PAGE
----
OC’s Wealthiest 2023: Henry T. Nicholas III



THE MONEY: Sole trustee of the Nicholas Technology Holding Trust, which was reported to hold about $1.8 billion in Broadcom stock at time of its 2016 sale to Avago Technologies. Shares are up nearly sixfold.

THE NUMBERS: He sold an estimated $1.2 billion in Broadcom shares since the company went public in 1998.

KEY METRIC: Broadcom shares are up nearly 80% from a year ago.

THE TWO HENRYS: Nicholas established Broadcom in 1991 in a spare bedroom of his Redondo Beach home with fellow OC’s Wealthiest member Henry Samueli. His 2008 divorce is the primary reason the Business Journal’s $6 billion estimate for Nicholas lags that of Samueli, who remains chairman of Broadcom.

RECENT: Business-related news regarding Nicholas has been slow for several years since the Avago sale. News now largely comes from his academic nonprofit, Nicholas Academic Centers, which was co-founded with retired Orange County Superior Court Judge Jack Mandel. It has multiple centers in Santa Ana and have graduated more than 1,000 underserved, primarily Latino students in the Santa Ana Unified School District. Graduates have reportedly received over $60 million in scholarships, attending top schools, such as Stanford, Harvard, Columbia and Dartmouth.

PHILANTHROPY: On quest to improve victims’ rights following the 1983 murder of younger sister, Marsalee. Known as “Marsy’s Law,” Nicholas-backed initiative protects victims and their families through the legal process, from the defendant’s trial to restitution to parole or other post-judgment release decisions.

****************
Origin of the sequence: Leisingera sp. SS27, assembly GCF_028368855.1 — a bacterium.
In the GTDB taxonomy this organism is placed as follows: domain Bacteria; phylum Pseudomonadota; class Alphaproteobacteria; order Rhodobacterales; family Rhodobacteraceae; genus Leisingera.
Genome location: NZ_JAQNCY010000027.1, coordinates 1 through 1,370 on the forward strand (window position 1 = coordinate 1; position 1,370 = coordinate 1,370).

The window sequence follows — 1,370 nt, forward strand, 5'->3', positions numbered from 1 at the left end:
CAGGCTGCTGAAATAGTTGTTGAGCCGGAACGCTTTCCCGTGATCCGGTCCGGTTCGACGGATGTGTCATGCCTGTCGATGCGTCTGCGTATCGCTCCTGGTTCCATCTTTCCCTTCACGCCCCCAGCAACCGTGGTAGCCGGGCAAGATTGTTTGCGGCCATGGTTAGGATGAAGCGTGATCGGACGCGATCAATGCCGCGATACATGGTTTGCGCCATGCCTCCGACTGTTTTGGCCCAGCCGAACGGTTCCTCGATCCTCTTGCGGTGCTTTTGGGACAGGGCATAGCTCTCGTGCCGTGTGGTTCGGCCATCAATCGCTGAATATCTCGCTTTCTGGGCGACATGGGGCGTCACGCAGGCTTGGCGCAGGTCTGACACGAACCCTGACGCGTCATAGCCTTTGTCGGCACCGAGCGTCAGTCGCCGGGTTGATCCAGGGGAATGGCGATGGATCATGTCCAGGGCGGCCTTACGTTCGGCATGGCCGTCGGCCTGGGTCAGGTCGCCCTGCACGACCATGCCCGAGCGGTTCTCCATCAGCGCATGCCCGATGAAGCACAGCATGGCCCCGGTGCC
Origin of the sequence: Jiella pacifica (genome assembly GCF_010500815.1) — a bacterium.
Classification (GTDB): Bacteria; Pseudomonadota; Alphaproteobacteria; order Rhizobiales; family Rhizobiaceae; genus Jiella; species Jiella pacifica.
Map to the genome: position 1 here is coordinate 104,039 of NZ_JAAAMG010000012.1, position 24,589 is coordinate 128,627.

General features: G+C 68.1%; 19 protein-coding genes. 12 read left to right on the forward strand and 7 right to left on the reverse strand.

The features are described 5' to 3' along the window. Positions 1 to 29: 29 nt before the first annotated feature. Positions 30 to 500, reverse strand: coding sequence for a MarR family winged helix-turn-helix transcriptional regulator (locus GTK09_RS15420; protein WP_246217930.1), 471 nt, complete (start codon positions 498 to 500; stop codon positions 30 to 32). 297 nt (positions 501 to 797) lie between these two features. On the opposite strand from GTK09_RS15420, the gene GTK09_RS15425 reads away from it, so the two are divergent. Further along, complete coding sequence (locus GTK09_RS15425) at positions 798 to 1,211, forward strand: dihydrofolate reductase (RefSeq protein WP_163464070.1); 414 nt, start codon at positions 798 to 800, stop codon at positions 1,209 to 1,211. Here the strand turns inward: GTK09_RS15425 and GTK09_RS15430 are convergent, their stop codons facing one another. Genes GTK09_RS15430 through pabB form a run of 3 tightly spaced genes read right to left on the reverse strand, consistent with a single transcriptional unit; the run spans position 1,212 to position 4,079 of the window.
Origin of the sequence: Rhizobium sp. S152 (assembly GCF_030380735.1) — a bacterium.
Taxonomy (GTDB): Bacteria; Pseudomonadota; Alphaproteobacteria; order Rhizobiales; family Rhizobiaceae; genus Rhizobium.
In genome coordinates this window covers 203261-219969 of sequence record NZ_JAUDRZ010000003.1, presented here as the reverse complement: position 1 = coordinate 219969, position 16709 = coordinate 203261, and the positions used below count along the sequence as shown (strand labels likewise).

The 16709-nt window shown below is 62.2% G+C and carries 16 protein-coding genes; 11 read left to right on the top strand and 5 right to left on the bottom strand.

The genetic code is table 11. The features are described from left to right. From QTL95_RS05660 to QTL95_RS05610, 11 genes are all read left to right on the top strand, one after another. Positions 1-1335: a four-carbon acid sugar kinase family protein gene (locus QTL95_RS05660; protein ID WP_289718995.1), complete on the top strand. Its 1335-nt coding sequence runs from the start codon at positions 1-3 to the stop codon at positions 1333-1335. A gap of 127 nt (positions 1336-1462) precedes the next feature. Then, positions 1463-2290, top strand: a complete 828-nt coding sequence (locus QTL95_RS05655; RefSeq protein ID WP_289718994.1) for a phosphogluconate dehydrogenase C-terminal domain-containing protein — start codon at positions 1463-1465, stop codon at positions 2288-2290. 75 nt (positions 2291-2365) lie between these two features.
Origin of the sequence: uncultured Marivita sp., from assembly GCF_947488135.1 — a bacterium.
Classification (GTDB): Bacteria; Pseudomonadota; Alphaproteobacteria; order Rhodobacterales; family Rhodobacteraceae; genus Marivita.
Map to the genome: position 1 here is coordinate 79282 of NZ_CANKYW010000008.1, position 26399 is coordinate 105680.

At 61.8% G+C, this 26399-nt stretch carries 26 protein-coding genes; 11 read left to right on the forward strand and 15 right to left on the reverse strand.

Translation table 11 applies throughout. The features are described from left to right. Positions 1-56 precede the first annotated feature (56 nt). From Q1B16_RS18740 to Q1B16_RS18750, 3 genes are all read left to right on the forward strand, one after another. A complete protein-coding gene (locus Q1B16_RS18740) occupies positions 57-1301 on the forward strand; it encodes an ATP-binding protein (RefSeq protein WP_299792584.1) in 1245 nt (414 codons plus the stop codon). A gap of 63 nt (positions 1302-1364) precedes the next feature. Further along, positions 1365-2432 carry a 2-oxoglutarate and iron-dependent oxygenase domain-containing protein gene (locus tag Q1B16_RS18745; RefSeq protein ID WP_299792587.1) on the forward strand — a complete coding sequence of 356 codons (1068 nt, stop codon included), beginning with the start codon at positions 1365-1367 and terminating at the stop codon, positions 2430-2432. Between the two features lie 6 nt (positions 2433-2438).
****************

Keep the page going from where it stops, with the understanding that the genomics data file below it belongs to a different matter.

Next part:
School Ties

In June, Henry Nicholas attended the 15th annual graduation ceremony for the Nicholas Academic Centers, which included the 202-member Class of 2023. He’s given more than $45.7 million to support the center since its founding.
“One hundred percent of the NAC graduates will move forward with their academic careers at prestigious universities, receiving 1,749 college acceptances,” the institution said.
“The NAC graduates represent the ‘American Dream’—you can start from nothing and achieve great things,” Nicholas said in June. “Ninety-six percent of NAC scholars are Hispanic/Latino, with 94% of them being of first in their extended family to attend college. Our NAC graduates have graduated from elite universities and returned to their communities to become leaders and contributors. The NAC scholars are changing their family trajectories, enriching their community, and making the world a better place.”

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